If you ever browsed psychometric tests you most certainly came across numeric reasoning tests. They are often used in the body of general IQ tests where you need to complete sequences or solve a problem using basic arithmetic’s. Financial reasoning tests are very similar to numeric reasoning tests with the only difference: they feature more detailed financial situations. Solving financial reasoning tests requires specific knowledge and skills; therefore, it’s very unlikely you will have to solve this type of test unless understanding finances is a part of your job description.
Just like mechanical reasoning tests, financial reasoning tests are aimed at assessing potential workers whose responsibilities are tied to a certain field. Such examination is highly popular among employers looking for a person to fill the vacancy of a financial analytic, director or other executive position in fields of banking, business consulting, credit financing, etc. If this rings a bell with you, what follows is the detailed description of financial reasoning tests so you could get ready to pass them successfully.
How Do Financial Reasoning Tests Look?
The financial and economic concepts are a foundation of such tests. On top of that, financial reasoning tests require you to have some basic arithmetic’s skills. The majority of the questions look like passages of text describing a problem. For instance, financial reasoning tasks can describe a potential financial issue that may occur in a company or prompt you to calculate profit summaries for a reported period. Prepare to see some spreadsheets, tables, and graphs as a part of problem description. For most employers, testing the candidates with such tasks will serve as proof of their ability to handle the day-to-day work with data presented in the format of charts and the like. The textual description always includes business or economics terminology. Therefore, it’s crucial that your vocabulary includes such notions so that seeing them on the test doesn’t stall you during the assessment. Usually, the textual description will be transparent enough for you to understand the topic of the problem. However, in some cases, your task will also be to spot a small piece of data crucial to finding a solution.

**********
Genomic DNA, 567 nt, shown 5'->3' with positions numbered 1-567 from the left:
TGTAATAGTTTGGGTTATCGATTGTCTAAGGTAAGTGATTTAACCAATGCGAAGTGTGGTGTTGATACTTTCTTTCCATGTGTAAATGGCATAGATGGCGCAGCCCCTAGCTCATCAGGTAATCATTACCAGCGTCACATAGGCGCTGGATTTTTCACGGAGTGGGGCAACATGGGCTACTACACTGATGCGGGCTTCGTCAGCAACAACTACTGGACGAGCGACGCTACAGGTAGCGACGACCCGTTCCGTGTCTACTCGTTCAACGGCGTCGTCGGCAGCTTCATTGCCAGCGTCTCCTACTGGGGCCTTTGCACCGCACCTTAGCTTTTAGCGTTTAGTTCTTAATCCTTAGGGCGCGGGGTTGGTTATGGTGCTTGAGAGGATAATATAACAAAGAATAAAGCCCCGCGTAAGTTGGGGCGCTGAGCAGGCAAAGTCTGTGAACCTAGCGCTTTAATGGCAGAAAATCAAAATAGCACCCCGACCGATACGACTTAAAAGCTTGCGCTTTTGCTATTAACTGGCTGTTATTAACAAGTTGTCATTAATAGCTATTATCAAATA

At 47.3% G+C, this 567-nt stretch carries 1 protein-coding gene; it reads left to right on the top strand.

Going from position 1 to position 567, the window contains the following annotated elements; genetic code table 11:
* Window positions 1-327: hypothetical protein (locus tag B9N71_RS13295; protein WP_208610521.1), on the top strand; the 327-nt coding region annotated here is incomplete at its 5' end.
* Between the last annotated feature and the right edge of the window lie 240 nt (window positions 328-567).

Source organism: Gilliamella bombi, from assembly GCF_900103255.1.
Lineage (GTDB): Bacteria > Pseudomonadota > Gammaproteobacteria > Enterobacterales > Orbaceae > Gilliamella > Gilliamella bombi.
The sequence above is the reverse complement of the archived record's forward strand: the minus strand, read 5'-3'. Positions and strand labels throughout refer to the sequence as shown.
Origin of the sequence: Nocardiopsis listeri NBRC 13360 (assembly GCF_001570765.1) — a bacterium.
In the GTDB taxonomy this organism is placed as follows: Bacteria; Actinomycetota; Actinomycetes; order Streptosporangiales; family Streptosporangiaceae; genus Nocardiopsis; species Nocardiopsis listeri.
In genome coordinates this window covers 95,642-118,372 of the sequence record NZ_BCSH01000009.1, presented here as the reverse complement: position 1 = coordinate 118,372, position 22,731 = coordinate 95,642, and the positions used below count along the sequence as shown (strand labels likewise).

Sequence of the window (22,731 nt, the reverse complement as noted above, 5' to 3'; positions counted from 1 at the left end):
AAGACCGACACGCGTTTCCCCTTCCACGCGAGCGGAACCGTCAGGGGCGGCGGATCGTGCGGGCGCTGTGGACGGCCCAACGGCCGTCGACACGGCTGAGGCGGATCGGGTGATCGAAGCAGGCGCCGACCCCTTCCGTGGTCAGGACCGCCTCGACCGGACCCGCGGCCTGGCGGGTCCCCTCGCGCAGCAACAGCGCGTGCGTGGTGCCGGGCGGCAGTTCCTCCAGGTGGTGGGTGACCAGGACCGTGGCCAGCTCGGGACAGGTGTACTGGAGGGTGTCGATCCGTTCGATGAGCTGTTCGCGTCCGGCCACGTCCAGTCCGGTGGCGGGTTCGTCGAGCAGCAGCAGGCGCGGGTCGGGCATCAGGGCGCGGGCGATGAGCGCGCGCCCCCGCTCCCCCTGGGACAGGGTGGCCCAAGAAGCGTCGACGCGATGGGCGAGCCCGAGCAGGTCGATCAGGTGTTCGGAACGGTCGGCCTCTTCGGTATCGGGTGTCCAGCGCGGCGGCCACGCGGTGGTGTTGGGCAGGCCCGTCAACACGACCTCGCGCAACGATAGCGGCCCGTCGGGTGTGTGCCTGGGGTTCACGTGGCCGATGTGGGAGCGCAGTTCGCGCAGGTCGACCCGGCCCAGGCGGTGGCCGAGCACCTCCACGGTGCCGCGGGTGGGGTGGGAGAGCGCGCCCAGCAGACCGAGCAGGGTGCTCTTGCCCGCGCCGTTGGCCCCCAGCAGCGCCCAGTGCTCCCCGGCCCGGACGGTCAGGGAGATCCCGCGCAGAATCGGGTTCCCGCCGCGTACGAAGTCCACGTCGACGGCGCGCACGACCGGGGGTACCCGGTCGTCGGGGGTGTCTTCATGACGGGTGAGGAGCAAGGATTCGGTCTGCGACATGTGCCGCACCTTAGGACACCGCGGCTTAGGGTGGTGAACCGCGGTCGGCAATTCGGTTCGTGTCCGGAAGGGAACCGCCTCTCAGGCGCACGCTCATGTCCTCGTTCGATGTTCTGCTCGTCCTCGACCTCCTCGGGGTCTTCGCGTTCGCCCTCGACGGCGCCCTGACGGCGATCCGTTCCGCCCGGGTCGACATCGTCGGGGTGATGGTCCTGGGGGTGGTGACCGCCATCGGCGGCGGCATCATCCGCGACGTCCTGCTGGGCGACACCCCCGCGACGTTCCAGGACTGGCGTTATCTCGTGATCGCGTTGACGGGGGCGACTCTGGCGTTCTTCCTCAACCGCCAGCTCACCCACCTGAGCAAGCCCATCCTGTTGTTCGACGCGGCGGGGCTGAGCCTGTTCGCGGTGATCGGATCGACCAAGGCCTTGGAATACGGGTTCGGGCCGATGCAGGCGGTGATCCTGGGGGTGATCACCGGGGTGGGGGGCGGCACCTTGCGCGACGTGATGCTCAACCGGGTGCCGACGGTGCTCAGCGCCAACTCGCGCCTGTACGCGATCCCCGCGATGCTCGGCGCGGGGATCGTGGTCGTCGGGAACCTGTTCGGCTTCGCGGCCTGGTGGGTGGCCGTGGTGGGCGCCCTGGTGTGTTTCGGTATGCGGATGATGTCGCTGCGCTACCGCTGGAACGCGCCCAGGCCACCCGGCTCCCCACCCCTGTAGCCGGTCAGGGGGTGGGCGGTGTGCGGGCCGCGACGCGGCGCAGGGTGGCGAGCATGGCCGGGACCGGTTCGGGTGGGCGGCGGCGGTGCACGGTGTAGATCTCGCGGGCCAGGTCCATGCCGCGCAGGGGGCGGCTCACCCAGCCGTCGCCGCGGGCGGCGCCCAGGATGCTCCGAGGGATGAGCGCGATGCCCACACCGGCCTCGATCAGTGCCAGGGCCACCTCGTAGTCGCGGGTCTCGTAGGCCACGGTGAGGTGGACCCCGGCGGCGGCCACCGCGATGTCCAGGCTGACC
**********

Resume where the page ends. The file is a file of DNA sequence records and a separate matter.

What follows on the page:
What Do Financial Reasoning Tests Measure?
Financial reasoning tests measure versatile parts of the personal profile of a potential employee whose work routine will be closely related to financial management. Since financial reasoning is the variation of numerical reasoning tests, the first thing it measures is your mathematical skills. Yet, unlike numerical reasoning tests, financial reasoning tests don’t require advanced calculus skills. Almost all the math within these assessments is elementary, featuring addition, subtraction, multiplication, division (+, - ,× , ÷), and percentages (%). Also, financial reasoning tests measure how good you are with financial and economical operations and money management. Through versatile graphs, charts, and descriptive tasks financial reasoning tests can evaluate your abilities in revenue calculation, market analysis, and decision-making based on given economic or financial data. These tests will also serve as a testament to your knowledge of business and industry terminology such as profit margin or market capitalization. Besides, such tasks will quickly reveal if you are skilled enough for a role you’re applying for since you will also need to employ this vocabulary to express your opinion to complete the test.
Tips For Passing Financial Reasoning Tests
The majority of tasks in financial reasoning tests look like dense text passages so you will be provided with more time for such an assessment than for any other test. Yet it doesn’t mean that you will have some additional time for thinking, therefore don’t get stuck on one question. Read every description carefully, often situations are over-described to trick a test-taker, so it’s crucial to be able to spot only essential data regarding the question. In addition, even if the math you need to employ is very simple the description might be hard to get through at a first sight.
Remember that financial reasoning tests have a unique scoring system, too. In spite of the incorrect answer, your thinking logic might give you some bonus points since an employer might see that you have a deep understanding of the industry and its processes.